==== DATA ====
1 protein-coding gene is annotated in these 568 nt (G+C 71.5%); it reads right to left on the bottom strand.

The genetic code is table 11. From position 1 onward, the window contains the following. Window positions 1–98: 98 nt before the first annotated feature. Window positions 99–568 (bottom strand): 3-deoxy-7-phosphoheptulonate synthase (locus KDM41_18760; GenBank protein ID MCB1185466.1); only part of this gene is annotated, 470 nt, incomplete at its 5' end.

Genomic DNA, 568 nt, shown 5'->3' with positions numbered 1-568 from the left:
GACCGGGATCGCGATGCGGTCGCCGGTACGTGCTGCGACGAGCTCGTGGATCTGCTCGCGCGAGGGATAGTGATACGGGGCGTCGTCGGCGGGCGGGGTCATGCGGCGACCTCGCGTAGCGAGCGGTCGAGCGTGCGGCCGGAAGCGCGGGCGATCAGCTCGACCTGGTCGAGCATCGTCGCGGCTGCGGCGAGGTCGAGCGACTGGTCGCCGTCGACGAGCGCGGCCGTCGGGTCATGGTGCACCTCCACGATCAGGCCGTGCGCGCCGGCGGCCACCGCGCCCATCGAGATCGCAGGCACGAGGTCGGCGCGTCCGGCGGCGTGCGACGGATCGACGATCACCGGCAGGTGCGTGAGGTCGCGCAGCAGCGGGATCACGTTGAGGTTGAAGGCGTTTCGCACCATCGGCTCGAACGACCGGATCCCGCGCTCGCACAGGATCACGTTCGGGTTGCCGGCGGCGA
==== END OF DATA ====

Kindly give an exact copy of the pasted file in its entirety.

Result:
1 protein-coding gene is annotated in these 568 nt (G+C 71.5%); it reads right to left on the bottom strand.

The genetic code is table 11. From position 1 onward, the window contains the following. Window positions 1–98: 98 nt before the first annotated feature. Window positions 99–568 (bottom strand): 3-deoxy-7-phosphoheptulonate synthase (locus KDM41_18760; GenBank protein ID MCB1185466.1); only part of this gene is annotated, 470 nt, incomplete at its 5' end.

Genomic DNA, 568 nt, shown 5'->3' with positions numbered 1-568 from the left:
GACCGGGATCGCGATGCGGTCGCCGGTACGTGCTGCGACGAGCTCGTGGATCTGCTCGCGCGAGGGATAGTGATACGGGGCGTCGTCGGCGGGCGGGGTCATGCGGCGACCTCGCGTAGCGAGCGGTCGAGCGTGCGGCCGGAAGCGCGGGCGATCAGCTCGACCTGGTCGAGCATCGTCGCGGCTGCGGCGAGGTCGAGCGACTGGTCGCCGTCGACGAGCGCGGCCGTCGGGTCATGGTGCACCTCCACGATCAGGCCGTGCGCGCCGGCGGCCACCGCGCCCATCGAGATCGCAGGCACGAGGTCGGCGCGTCCGGCGGCGTGCGACGGATCGACGATCACCGGCAGGTGCGTGAGGTCGCGCAGCAGCGGGATCACGTTGAGGTTGAAGGCGTTTCGCACCATCGGCTCGAACGACCGGATCCCGCGCTCGCACAGGATCACGTTCGGGTTGCCGGCGGCGA